Hill Landscape Help

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  #1  
Old 05-25-15, 06:04 PM
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Hill Landscape Help

This will be the second summer we have lived in our current house and I am looking for help. Our entire house is on a hill that slopes down in the front yard. There is a small portion next to the driveway that is also mostly shaded by a neighbors large tree. Due to this shade and our clay soil there is little to no grass and is covered in weeds and bare spots.

Mowing this hill is a huge pain as it is rather steep. So I'm not even going to try and grow grass here. I was thinking of putting hostas at the top of the hill that borders the neighbors yard. I was then going to then put pachysandra on the hill. I then read that it prefers shade, so I'm not sure how it will do at the lower portion of the hill, that does see a good bit of sun.

I'm looking for any and all input. The section that is flat and near the road I plan on leaving grass, there is no real issue there. However the rest is totally up for ideas.

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Edit: Forgot to mention I am in USDA zone 7
 
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  #2  
Old 05-25-15, 07:19 PM
Tolyn Ironhand's Avatar
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Did your neighbors just lay some new sod? Looking at their lawn it appears to be in good shape. Do you want to avoid mowing it? What inf of money are you looking to spend?
 
  #3  
Old 05-25-15, 08:48 PM
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My sister had a house with a front yard sloping as yours does., although there was a drainage ditch at the base of the front yard. The rain ran downhill and collected in the drainage ditch, which allowed the grass there to grow twice as fast as the rest of the lawn. Rainwater drained off the hilly portion although grass did grow there, but it wasn't a good quality of grass.

It doesn't look as though there's a ditch or gulley at the base of your yard, but there is some bare area which I'm wondering about, i.e., is the rainwater draining down right over it to the base of the yard?

If so, regardless of whether you put grass or a ground cover, there may be an issue with water retention on that slope. I suspect also that it's sandy rather than good loam, although you write that you have clay soil.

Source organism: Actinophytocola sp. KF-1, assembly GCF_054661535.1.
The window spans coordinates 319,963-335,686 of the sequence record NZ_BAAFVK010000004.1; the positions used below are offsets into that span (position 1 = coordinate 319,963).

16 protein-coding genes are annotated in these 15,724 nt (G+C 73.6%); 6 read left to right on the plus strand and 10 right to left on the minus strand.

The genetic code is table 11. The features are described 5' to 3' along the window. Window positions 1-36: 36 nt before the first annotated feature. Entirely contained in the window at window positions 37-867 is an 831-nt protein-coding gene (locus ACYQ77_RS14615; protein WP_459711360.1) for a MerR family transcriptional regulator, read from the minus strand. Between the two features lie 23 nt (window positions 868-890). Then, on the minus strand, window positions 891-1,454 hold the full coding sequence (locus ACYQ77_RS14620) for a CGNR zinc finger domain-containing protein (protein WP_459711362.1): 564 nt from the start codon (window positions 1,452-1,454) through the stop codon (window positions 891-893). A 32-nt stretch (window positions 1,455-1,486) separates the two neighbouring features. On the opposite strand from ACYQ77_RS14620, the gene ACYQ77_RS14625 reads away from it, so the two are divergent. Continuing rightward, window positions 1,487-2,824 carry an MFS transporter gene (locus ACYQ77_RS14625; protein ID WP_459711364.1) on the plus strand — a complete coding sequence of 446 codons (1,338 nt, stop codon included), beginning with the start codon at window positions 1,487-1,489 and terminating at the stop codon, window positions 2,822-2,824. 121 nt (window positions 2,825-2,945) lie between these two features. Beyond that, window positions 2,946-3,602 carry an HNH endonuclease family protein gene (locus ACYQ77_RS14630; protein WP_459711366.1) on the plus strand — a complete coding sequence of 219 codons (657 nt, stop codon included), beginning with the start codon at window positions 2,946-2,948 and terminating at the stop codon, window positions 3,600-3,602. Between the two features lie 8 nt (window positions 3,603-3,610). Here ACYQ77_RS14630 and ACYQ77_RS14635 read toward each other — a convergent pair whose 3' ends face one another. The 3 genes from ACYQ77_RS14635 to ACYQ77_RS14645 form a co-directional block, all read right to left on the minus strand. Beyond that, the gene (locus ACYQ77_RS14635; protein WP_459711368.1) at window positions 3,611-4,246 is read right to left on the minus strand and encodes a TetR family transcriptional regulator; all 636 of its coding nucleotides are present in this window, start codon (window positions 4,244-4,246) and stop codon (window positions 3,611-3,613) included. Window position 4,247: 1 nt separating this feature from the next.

You might have to work in some good compost to give tilth to that area before you plant any ground cover. Working in some coffee grounds will attract earthworms, which will help aerate the soil and improve it.

Hostas are a great idea for the top of the hill; there are quite a few varieties from small to large, from white to deep marine blue in color. Caladiums and astilbes provide lovely splashes of color, and could brighten up the deeply shaded areas. Caladiums are typically summertime plants but might be hardy in zone 7, if you don't have any frost or freezes at all. After last winter, it's hard to guess what even the southern zones might experience in the future.

Pachysandras prefer partial to full shade, so I do think that the base of the hill might be too sunny for pachysandra.

This might help; it's hits on "ground covers, sun, zone 7":

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  #4  
Old 05-26-15, 04:35 AM
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They had sod laid I believe 3 years ago, a year before we moved in. The front facing part of their hill has some sort of low evergreen on it. I want to avoid mowing it due to the incline of it. It's to sharp to push up it and going down isn't the safest to control. I'd prefer to keep it as cheap as possible. You can see our new driveway that we just had done a few weeks ago. The entire house was empty for 2 years before moving in and it still looked like 1970 when we got it. So our home improvement budget has taken a hit over the past year and a half.
 
  #5  
Old 05-26-15, 04:39 AM
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Thanks for the link. Our entire yard is very hard and mostly clay unfortunately. I'm not sure how much work I can put into the soil. I'd try to till it but between that trees roots and the incline I'm unsure how successful I'll be. That plus cost, is the biggest reason I was considering ground cover instead of doing a full fledged garden.
 
  #6  
Old 05-26-15, 04:33 PM
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Just guessing but I think tilling would disturb if not damage the tree roots, which I suspect are growing out and down the slope.

There are some low growing evergreens that are considered ground covers; they'll provide a nice landscape and won't require any maintenance.

As to remediating the clay, let the worms do the work. Dig little holes here and there, put some coffee grounds at the base, and let the worms enjoy themselves aerating the soil. If you don't drink coffee, I'm told that Starbucks will give away bags of grounds to gardeners.

I've also known of gardeners planting plants with very long tap roots which also help aerate and break up the soil.
 
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